The Minimum Displacement Calendar (MDC) by Michael Ossipoff is any of a number of modified Gregorian calendars with a custom leap rule. The Symmetry454 calendar, for instance, is in effect a MDC with D(1) = 0 and Y = 52 × (294/293) weeks, where D(1) and Y are paremeters that are fed into the leap rule.

## Leap Rule

A leapday or leapweek is added to the end of a displacement year (and is part of that DY) if the completion of that DY would otherwise result in D being greater than 3.5 in a fixed calendar version, or 0.5 in a nonfixed calendar version.
Variants
Calendar Common DY length Leap DY length LIP
Non-Fixed (leap-day) calendar 365 days 366 days 28 February
Fixed (leap-week) calendar 364 days 371 days 31 December
Leap-year Insertion Point (LIP)
the day at the end of which a leap day or week is inserted in the calendar when the year is a leapyear.
Displacement Year (DY)
a calendar year that starts with the date that, in a common year, immediately follows the LIP.
Reference Tropical Year (RTY)
a tropical year (TY), either the mean tropical year (MTY) or a TY beginning and ending at an ecliptic longitude herein designated as the ecliptic reference point (ERP).
The estimated and assumed (but not necessarily actual) length of the RTY is used as an assumed fixed value of the RTY’s length, in the formulas below as Y.
Displacement (D)
In DY 2016, D has a value of D₀ (numerically-specified below).

At the end of each DY, D changes by an amount equal to Y minus the length (in days) of that DY.

DDY+1 = DDY+ Y – length(DY)

## Variants

The calendar can be fixed or not fixed. If it’s fixed, it has a leap-week, otherwise it has a leap-day.

The calendar can use the traditional and currently-used Roman months, or it can use quarters of 3 months with 30:30:31 days.

### RTY

Y is the RTY’s assumed length.

1. MTY: Y = 365.24219 days
2. Average Equinox Year (AEY): The RTY-length is the mean of the lengths of the lengths of the two equinox years
Y = 365.24219 days
3. June solstice year: Y = 365.24165 days

### D

The value with respect to which D is defined is either of:

1. 1582 is the 0-displacement year (with the Gregorian Calendar extended back to January 1, 1582). D is defined with respect to 1582.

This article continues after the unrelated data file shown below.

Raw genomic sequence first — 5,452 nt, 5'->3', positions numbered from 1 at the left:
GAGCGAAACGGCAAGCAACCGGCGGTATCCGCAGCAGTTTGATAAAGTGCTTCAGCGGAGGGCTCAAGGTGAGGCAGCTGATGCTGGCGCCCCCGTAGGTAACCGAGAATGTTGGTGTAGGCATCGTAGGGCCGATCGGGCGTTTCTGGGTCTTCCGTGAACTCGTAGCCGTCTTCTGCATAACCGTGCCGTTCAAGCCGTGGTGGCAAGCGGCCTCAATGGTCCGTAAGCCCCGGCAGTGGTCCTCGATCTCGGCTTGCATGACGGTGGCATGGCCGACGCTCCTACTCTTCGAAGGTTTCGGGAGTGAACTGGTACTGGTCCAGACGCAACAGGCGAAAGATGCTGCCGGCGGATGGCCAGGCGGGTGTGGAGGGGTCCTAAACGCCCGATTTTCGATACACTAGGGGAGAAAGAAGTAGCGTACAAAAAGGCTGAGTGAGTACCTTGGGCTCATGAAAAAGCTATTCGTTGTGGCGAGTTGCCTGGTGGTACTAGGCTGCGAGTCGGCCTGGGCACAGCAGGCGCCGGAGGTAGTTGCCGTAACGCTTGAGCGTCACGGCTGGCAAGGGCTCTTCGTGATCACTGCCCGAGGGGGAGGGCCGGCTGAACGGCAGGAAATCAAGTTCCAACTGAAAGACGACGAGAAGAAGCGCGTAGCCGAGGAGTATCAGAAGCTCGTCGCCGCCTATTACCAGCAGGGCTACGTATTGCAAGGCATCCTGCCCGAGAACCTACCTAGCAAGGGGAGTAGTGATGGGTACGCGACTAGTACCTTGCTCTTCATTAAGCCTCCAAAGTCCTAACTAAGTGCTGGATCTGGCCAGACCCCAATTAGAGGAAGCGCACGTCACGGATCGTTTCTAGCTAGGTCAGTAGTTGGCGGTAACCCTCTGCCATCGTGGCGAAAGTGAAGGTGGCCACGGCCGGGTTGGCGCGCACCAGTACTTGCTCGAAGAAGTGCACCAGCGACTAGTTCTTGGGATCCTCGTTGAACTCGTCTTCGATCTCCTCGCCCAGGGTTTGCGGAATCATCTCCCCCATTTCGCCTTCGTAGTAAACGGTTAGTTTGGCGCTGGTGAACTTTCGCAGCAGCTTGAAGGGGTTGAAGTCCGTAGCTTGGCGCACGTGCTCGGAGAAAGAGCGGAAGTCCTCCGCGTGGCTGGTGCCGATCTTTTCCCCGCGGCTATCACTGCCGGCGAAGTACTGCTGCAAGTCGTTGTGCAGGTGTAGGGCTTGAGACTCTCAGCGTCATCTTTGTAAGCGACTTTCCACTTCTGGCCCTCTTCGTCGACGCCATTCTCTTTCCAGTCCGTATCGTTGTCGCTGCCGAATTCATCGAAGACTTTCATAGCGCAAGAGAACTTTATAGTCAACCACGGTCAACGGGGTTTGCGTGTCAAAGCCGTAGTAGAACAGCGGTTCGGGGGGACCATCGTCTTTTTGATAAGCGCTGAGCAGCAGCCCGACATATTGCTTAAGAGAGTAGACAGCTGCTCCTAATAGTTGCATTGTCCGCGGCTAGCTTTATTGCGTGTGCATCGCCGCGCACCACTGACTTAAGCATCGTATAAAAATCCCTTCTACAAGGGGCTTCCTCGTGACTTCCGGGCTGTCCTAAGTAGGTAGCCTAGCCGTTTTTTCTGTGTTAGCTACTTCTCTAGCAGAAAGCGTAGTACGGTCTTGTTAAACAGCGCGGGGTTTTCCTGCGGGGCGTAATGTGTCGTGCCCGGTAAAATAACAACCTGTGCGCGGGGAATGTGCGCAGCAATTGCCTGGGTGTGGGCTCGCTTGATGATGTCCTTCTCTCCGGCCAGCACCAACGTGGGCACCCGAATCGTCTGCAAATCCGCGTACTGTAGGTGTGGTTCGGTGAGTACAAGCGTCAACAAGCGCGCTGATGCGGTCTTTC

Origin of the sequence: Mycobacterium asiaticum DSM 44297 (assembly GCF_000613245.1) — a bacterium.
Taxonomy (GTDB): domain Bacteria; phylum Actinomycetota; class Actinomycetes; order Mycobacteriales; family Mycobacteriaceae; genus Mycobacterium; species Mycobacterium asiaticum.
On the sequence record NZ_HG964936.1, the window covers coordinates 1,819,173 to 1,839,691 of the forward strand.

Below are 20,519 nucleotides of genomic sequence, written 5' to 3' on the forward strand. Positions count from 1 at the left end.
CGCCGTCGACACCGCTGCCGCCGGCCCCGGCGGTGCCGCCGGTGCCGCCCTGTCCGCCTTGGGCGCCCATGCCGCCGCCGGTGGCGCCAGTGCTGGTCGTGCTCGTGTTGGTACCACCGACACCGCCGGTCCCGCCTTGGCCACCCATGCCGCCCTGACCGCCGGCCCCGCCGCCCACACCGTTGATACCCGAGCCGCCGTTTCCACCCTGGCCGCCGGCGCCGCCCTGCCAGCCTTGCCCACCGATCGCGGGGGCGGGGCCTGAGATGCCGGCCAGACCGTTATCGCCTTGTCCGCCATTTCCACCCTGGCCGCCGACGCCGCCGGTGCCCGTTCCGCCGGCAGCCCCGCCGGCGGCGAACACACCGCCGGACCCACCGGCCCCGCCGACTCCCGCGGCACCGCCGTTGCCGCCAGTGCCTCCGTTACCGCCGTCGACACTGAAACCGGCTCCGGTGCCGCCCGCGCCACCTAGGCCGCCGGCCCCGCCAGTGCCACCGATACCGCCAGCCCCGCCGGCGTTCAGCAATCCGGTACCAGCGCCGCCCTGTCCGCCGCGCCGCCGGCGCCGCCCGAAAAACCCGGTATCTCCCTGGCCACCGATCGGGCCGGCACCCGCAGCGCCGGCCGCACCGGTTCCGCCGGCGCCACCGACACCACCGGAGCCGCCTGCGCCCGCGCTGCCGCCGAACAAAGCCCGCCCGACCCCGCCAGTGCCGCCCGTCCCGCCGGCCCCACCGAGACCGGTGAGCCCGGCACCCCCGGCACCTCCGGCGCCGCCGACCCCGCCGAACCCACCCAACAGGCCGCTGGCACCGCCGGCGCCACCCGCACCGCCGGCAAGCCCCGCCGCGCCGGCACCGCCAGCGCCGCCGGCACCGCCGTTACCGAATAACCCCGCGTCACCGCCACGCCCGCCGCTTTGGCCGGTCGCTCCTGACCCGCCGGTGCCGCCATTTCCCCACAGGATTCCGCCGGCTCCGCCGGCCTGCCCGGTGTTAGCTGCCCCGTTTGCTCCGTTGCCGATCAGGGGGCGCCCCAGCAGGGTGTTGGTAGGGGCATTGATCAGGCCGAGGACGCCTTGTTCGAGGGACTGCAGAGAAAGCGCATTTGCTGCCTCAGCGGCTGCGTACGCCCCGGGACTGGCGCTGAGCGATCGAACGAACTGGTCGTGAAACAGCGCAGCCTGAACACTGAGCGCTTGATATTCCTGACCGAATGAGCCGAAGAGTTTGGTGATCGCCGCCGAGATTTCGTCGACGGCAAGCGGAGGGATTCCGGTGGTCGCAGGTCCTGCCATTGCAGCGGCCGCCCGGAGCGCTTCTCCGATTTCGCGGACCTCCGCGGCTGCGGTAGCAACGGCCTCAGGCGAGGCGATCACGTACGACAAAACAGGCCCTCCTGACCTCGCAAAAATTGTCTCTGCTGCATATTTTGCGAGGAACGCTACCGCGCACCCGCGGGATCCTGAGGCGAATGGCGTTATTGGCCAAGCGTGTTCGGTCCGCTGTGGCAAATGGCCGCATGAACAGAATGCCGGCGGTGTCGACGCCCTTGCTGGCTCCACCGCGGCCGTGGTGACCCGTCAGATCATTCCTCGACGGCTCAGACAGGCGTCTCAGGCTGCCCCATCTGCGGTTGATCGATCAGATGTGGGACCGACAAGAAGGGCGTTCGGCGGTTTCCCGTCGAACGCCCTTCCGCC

2. 0 displacement is the midpoint of the extreme positive and negative displacement excursions of the displacement of the Gregorian calendar from January 1, 1950 to March 1, 2016 (inclusive).

## D₀ values for 2016

With the new calendar’s January 1, 2016 coinciding with Gregorian Friday, 1 January 2016:

Variant values of D₀ for 2016
RTY 1582 1950–2016
MTY +0.11046 +0.25008
June solstice ERP –0.1239 +0.2328

The above D₀ values assume that the new calendar’s 1 January 2016 start-day is Gregorian 1 January 2016. But of course the new calendar could be started on a nearby different date, in order to start on a different day of the week:

• If the new calendar’s 1 January 2016 start-day is later than Friday, Gregorian 1 January 2016, subtract 1 from the above D₀ values for every day by which it is later.
• If the new calendar’s 1 January 2016 start-day is earlier than Friday, Gregorian 1 January 2016, add 1 to the above D₀ values for every day by which it is earlier.

## Preferred starting dates

Ossipoff recommends that the Roman-months versions start with their 1 January 2016 on Saturday, Gregorian 2 January 2016, because then its dates will be the same as those of the Gregorian Calendar for all of 2016 after 29 February.

Ossipoff recommends that the fixed versions with 30:30:31 quarters start with their 1 January 2016 on Monday, Gregorian 4 January 2016, because with a month system different from the current Roman months, there’s no point trying to make the calendar's match during 2016. Monday is the current favorite day of the week for a proposed new calendar's January 1 to start, especially for fixed calendars.

With the Monday start-day, and a fixed calendar with 30:30:31 quarters, there’d be no Friday the 13ths.